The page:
THE existence in the Australian market of the practice of claiming cars sold to meet sales targets, when they were not actually sold to a customer – the so-called cyber cars – has been confirmed officially in the recent Statutory Consumer Guarantee agreement between Volkswagen Group Australia (VGA) and the Australian Competition and Consumer Commission (ACCC).
In the agreement published online by the ACCC, signed by VGA’s managing director Michael Bartsch on August 27 this year and countersigned by the ACCC chairman, Rod Sims on September 6, VGA agrees to abide by Australian Consumer Law rulings, in addition to specific rulings including warranty, manufacturing defects, logbooks and vehicle replacement.
The agreement also refers to cyber cars which the ACCC terms “pre-reported” cars.
Under the clause number 3 “misrepresentations about manufacturer’s warranties”, it states:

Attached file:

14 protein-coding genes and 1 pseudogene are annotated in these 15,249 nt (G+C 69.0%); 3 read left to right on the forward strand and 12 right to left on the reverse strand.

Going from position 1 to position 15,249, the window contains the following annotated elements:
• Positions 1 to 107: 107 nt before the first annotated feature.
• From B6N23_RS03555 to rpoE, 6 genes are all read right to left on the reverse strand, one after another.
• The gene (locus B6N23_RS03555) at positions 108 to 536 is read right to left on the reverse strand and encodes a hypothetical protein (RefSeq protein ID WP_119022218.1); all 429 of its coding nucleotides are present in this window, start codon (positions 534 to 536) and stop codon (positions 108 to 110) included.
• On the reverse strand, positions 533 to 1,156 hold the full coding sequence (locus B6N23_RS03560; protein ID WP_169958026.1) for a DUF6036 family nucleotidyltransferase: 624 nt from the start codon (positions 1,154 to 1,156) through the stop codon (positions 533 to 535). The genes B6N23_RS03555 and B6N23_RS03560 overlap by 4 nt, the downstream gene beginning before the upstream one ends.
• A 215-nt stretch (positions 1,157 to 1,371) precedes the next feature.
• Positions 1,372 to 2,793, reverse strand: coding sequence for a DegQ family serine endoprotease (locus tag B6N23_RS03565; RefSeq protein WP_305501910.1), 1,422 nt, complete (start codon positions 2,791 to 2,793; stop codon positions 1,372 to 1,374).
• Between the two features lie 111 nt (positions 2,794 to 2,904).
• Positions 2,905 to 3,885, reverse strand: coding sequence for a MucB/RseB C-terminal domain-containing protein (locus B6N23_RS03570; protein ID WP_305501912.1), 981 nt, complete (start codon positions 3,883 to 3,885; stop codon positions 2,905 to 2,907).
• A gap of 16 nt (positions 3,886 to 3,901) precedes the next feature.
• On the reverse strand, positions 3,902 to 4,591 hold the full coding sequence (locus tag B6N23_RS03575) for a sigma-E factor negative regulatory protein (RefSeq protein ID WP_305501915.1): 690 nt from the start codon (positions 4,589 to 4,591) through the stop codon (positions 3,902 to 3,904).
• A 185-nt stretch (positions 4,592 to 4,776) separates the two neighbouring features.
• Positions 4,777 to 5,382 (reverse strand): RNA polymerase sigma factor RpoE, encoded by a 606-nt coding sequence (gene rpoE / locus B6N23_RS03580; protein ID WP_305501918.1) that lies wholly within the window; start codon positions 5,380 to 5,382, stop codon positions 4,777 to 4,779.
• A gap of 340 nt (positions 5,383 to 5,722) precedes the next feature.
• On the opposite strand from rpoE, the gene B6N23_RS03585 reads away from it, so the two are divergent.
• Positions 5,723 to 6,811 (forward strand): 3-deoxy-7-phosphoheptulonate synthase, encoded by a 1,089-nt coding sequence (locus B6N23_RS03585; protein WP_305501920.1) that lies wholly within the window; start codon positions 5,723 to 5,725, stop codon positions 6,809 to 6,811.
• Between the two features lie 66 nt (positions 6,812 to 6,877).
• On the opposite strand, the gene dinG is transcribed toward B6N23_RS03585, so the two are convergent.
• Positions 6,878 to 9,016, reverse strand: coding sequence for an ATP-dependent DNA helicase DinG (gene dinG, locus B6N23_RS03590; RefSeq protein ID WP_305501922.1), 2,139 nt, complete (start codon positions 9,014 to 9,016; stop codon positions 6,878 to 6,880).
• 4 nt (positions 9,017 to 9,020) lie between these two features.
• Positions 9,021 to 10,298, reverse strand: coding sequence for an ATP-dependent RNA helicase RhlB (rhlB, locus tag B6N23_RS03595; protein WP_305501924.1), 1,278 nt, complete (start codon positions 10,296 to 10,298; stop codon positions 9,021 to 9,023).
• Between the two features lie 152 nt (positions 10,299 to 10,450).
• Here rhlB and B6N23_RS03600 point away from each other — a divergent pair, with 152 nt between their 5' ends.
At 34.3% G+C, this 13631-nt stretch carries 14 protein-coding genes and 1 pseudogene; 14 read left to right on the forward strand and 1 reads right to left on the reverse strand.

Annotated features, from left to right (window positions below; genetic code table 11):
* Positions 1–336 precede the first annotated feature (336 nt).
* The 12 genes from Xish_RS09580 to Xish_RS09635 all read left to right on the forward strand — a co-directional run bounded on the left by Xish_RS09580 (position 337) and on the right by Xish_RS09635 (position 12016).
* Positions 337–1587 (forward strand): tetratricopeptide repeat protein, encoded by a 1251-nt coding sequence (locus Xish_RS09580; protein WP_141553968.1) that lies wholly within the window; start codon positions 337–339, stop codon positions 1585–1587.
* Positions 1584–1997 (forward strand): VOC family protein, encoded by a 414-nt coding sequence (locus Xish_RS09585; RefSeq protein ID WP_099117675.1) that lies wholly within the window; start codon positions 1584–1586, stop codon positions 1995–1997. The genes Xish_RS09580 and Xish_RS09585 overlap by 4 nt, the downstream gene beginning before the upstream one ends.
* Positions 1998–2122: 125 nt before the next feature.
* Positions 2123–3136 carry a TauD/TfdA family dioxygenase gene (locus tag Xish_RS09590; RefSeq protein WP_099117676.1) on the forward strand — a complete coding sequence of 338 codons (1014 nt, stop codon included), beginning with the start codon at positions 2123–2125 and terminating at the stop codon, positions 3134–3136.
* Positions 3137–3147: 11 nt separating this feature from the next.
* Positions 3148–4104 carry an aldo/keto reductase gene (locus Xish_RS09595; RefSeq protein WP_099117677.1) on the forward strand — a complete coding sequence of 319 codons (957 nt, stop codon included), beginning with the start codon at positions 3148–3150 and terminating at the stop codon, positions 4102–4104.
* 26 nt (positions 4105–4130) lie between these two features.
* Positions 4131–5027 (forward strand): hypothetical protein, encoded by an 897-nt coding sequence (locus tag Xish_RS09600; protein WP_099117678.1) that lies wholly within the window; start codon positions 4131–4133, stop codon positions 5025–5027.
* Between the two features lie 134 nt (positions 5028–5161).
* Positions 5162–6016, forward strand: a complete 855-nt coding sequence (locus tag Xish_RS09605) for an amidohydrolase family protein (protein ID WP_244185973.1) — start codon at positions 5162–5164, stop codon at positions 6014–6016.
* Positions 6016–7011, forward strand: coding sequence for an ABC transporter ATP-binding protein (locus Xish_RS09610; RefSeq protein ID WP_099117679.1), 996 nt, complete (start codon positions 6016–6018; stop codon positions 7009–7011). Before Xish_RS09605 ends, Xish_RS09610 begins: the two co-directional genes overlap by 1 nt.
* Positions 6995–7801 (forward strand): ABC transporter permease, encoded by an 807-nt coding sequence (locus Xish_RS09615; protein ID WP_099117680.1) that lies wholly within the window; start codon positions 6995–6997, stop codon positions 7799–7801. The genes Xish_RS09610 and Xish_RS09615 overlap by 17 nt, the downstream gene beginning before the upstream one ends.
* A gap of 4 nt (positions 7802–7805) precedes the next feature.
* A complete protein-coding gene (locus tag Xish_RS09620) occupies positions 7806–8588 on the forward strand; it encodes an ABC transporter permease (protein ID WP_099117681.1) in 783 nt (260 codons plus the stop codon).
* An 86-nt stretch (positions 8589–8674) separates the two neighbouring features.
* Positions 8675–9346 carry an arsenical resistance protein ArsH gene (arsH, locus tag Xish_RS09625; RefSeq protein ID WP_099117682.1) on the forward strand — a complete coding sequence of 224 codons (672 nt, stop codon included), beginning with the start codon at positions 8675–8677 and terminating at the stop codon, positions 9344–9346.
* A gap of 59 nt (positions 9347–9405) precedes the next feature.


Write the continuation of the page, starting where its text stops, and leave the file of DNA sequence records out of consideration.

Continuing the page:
3.1 The ACCC is concerned that car manufacturers and dealers may make misleading representations to consumers about the length of coverage provided by manufacturer’s warranties in circumstances where the sale of a vehicle has been pre-reported.
3.2 Pre-reporting refers to the practice of a car being recorded in a car manufacturer’s system as sold, registered or otherwise in use before it has been purchased by a consumer. Pre-reporting can cause a manufacturer’s warranty to commence before the vehicle is purchased by a consumer. This has the effect of reducing the period of the manufacturer’s warranty available to the consumer who purchases the vehicle, which may not be disclosed to the consumer at the time of purchase.
By Neil Dowling